Here’s a random fact: I’ve lived in New York City for eleven years. Nine of those years, during the brunt of my quarterlife crisis, I had roommates. That’s seven people I’ve lived with, five at one time. For most of it, we holed up in a studio apartment on the Upper West Side. All girls, the occasional boyfriend, one closet, four drawers, a single bathroom, four airbeds, two cats, a futon mattress and a partridge in a pear tree.
Most of that stuff we got on Craigslist.
Oh, Craigslist: land of misfit Ikea furniture, the occasional serial killer and thousands upon thousands of gainfully employed and ridiculously successful homeless people, desperate scanning the same posts for that one, shiny golden ticket… that promised-land post. That post worded so skillfully and fantastically, it disguises the fact that you are living as a fire-hazard in a tenament. A post like this one:
In Brooklyn: This is a unique situation because we would be sharing one large room. You will sleep on a blow-up airbed that is very comfortable. I’ve slept on it for months. I bought it at Kmart. I think it’s a Coleman.
A free Coleman airbed. A slept-on-for-months, free Coleman airbed. If you’re lucky, it’s the Coleman with the motorized, internal pump. The “pimp my ride” Coleman. You KNOW that guy found his happily-ever-after-roommate.
There’s this post from Queens: The apartment is set up dormitory style. Yes, there are bunk beds.
When I was nine, I wanted bunkbeds. I didn’t get them until I was eighteen. Remember those college-dorm bunk beds?
Remember when your roommates had sex on those bunkbeds? Like they thought you’d never hear. “Did you hear us last night?” … “No, no, I was totally asleep. There’s a solid … 12… 13 inches between my head and the springs of your mattress. Why would you think I’d hear anything?”
After college, I vowed to never again sleep on a bunk bed, and then I moved to New York.
And bought one.
And had sex on it.
Let me tell you, there’s nothing like climbing five runs in the heat of the moment, like you’re the flying Karamazov brothers, or something: “Don’t hit your head!… Wait, I’m falling off… Hold on, my foot is caught in the ladder… Shh, is that my roommate?”
For New York, though, we’ll do it. Because if you share 300 square feet with seven other people, you’re paying, like, $9 a day to live in NYC. That’s like two coffees and a Starbucks frappuccino.
There’s this post from the East Village: Share a studio with five other guys. We’re cool. We promise… Well except for the new guy, but we’re prepared to vote him off the island.
Most of my roommate situations have worked out. We had one girl… let’s call her Hendrika (because that was her name)… “Hendrika the Horrible House Guest.” I found her on Craiglist. She was fun.
A post from the Upper West Side reads: I sometimes work from home so you need to have a day job or be out by 9am even if you don’t.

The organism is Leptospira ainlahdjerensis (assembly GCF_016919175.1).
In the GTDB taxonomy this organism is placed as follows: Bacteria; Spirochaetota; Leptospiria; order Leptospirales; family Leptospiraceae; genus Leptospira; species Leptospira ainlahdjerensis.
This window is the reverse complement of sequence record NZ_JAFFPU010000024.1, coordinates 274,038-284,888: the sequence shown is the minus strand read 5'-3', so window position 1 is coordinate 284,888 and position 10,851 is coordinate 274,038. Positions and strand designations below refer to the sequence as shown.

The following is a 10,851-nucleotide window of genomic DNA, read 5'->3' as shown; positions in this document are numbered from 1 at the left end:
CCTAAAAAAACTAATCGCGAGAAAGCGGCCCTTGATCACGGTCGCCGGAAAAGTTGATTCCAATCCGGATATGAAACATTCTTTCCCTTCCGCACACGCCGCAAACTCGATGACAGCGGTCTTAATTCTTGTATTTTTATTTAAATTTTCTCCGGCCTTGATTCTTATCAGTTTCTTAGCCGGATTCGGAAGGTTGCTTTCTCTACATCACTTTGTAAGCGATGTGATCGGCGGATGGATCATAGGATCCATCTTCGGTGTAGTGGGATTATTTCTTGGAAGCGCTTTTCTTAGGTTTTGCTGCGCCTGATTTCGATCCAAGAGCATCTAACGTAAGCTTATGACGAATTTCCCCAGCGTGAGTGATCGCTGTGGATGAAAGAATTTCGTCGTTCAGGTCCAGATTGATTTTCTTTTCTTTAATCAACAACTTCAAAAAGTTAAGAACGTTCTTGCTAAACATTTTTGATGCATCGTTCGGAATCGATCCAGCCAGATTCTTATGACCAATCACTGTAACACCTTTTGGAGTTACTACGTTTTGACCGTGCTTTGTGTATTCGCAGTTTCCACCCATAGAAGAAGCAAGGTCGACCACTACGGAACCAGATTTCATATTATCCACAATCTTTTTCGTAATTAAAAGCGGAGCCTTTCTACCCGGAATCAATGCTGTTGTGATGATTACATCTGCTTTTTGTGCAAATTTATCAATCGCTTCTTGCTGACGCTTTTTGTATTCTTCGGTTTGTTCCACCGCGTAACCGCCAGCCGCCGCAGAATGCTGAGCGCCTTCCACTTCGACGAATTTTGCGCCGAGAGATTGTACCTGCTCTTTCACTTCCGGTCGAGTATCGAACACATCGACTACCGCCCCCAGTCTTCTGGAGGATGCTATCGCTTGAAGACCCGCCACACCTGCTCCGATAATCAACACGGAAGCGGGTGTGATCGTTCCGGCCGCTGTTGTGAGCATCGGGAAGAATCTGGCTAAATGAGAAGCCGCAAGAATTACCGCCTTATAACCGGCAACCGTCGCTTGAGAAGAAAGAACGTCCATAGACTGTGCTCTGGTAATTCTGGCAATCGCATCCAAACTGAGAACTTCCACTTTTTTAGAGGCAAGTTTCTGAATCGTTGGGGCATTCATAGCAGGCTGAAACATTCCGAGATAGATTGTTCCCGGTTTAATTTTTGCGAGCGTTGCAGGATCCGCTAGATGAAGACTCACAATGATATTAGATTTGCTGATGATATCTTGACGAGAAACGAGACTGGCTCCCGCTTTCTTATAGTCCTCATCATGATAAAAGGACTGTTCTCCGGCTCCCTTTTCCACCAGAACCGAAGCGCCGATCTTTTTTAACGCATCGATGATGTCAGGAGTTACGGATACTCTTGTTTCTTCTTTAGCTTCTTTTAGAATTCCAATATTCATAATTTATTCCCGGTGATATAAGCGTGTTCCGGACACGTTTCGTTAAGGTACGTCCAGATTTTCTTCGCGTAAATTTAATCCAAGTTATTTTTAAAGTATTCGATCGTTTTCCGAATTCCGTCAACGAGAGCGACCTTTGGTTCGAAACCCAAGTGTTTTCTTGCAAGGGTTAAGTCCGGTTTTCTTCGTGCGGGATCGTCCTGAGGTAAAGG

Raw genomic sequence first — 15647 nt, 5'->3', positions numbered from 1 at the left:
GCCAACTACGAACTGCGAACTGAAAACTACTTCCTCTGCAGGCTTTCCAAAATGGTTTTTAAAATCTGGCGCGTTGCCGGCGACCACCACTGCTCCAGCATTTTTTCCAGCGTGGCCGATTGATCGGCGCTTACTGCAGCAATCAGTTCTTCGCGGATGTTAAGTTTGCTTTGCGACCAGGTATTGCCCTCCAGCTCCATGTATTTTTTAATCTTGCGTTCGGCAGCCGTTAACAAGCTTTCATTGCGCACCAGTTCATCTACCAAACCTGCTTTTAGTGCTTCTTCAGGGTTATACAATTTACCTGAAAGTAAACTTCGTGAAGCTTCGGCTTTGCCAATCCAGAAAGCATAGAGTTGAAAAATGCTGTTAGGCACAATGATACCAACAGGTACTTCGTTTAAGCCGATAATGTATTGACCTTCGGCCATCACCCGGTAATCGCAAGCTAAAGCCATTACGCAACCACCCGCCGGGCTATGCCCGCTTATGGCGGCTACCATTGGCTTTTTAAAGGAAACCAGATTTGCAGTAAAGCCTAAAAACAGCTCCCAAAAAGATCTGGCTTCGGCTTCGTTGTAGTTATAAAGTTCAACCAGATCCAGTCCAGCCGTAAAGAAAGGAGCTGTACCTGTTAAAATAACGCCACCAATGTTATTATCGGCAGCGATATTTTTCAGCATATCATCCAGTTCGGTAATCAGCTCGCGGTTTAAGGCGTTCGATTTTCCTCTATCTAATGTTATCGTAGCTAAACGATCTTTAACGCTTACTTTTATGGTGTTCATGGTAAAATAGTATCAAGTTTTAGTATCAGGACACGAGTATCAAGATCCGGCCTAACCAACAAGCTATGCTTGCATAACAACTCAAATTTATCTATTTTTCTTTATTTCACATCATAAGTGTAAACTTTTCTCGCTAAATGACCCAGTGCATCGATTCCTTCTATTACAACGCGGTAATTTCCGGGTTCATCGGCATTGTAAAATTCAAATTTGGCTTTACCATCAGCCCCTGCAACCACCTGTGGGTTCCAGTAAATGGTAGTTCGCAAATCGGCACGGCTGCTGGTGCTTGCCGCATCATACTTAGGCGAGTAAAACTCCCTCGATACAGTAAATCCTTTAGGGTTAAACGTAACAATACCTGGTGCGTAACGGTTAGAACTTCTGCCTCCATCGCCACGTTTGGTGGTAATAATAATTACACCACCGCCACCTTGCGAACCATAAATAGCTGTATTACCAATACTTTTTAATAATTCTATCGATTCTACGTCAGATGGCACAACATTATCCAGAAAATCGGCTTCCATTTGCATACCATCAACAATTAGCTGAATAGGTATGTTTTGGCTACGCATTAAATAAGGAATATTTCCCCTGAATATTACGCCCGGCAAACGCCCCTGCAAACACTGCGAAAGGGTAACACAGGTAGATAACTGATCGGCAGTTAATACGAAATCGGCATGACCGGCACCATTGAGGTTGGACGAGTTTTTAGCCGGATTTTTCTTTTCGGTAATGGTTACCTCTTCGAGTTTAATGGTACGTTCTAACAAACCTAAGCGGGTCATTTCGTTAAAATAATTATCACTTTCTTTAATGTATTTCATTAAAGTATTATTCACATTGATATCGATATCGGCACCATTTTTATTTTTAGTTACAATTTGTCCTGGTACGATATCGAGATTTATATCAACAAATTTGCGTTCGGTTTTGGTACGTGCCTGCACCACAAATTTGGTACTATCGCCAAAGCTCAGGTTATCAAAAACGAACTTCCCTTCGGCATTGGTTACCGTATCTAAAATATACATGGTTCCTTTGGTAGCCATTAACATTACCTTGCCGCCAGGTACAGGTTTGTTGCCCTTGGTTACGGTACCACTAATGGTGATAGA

To this day, I think one of my roommates was a prostitute. Or a pole dancer
Hell, she could have been Don Corleone’s fourth mistress for all I cared. You know why? Prostitutes/Pole Dancers stay out late, and sleep even later. We never crossed paths. It was like living with a skinny phantom who only ate spoonfuls of peanut butter and paid rent on time in $50 bills.
From Midtown: I am high energy and like to drink and have fun. Have lots of great friends and very social. I love to cook and dig just hanging out at home. I don’t really like living alone. Face it, humans are pack animals.
Beyond fame and fortune and being able to prove to someone, somewhere, something about you, in NYC the real goal is the prize of living “alone”. That’s sort of when you know you’ve made it through your quarterlife crisis – that moment when you slam the door on your last roommate, take off your pants and walk around your apartment naked without a care in the world, because it’s yours. All yours.
See, but here’s the thing: humans aren’t really geared to live alone. We sort of suck at it.
After nine years of roommates, I finally scored myself the most amazing rent-controlled, West Village studio, where I could live, roommate free.
And then I was alone.
For nine years, all I ever wanted was to be able to sleep in a real bed, somewhere I could monopolize every inch of closet and countertop space, while enjoying pathetically long, hot showers, followed by watching endless amounts of embarassing television shows on my DVR knowing full-well that nobody was going to eat the $11 pint of non-dairy coconut sorbet, unless that nobody was me, as I sauntered around naked, just because I could.
And I did. And I do.
The novelty’s worn off, though, and lately, I’ve started to realize there’s something missing in my comfortable little home. There’s something to be said about having continuous access to laughing and bitching and brunching and girltalk and crying and gym partners and instant-book-clubs and constant sleepovers and 24-hour life-choice support.
I miss my friends.
…maybe I’ll check out Craigslist.
By Vanessa King
[Photo credit: Rent Cafe]